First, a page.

Months after promised, Mylan has launched a half-price authorized generic of EpiPen, the lifesaving allergy injection that drew ire for its dramatic price increases.
A two-pack of the generic EpiPen will carry a list price of $300 and will reach pharmacies next week, the company announced Friday. In late August, Mylan said it would make the authorized generic, stating at the time that the drug would be available within “several weeks.”
Mylan chief executive Heather Bresch appeared before Congress in September to defend the price hikes of EpiPens. Since Mylan acquired the drug in 2007, the price has risen from less than $100 for a two-pack to more than $600. Sales of the drug have grown since then, from less than $200 million to nearly $1.7 billion last year, according to data from IMS Health.
The authorized generic was one of several steps the company announced when its prices were under scrutiny, including expanding its coupon program and the financial assistance it provides to some patients. But in her testimony before Congress, Bresch sought to shift blame from her company to the labyrinthine network of middlemen that lie behind the list drug price, arguing that her company made a profit of $50 a pen.
Bresch and other drugmakers have increasingly been pointing a finger at another industry that benefits from high list prices — pharmacy benefit managers who negotiate drug prices on behalf of insurers in the industry. Drugmakers pay those companies rebates, and the pharmacy benefit companies pocket a portion.
“While it is important to understand the outdated and complex system that determines what someone pays for medicine in the U.S., hardworking families don't need an explanation, they need a solution,” Bresch said in a statement. “This unprecedented action, along with the enhancements we made to our patient access programs, will help patients and provide substantial savings to payors.”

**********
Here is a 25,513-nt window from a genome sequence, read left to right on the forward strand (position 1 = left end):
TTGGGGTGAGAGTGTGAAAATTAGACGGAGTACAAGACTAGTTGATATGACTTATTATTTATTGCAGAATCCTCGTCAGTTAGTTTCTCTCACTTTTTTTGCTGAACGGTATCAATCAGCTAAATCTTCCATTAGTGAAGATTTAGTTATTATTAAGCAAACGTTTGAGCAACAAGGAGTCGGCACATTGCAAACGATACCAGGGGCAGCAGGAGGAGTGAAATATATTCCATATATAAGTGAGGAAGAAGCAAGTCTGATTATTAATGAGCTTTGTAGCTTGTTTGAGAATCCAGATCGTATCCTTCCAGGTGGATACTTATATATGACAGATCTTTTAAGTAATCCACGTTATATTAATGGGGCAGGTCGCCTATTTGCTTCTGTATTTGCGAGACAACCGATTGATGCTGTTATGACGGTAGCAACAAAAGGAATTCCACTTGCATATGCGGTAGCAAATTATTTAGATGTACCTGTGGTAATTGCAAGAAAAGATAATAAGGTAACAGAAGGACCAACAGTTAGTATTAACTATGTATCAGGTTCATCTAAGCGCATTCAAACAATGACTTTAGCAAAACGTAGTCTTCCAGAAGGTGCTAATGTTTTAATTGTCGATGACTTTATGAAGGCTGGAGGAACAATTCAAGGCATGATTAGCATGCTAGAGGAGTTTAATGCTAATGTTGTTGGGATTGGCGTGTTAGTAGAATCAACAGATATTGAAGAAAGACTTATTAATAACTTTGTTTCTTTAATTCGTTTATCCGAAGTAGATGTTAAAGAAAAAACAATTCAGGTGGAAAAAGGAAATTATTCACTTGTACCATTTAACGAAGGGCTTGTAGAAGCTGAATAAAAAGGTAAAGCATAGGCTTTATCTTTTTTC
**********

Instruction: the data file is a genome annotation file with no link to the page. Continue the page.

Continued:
Later, a filing with the Securities and Exchange Commission revealed that the profits the company reported to Congress were calculated after factoring in the corporate tax rate in the U.S. -- much higher than what Mylan pays. Before taxes, the company's profit was about $80 a pen, according to the filing.
Mylan has also been under investigation for how its drug was classified in the Medicaid program. Instead of being considered a name brand drug, the drug was classified as a “non-innovator” drug, meaning that the company had to pay a smaller rebate. The company entered a $465 million settlement with the Justice Department to “resolve questions that have been raised” about possible overpayment. The company did not admit wrongdoing in the settlement.
In its announcement of the generic, Mylan said that 275 sales representatives would sell the new product. It also announced a coupon of up to $25 off the out-of-pocket costs of the generic.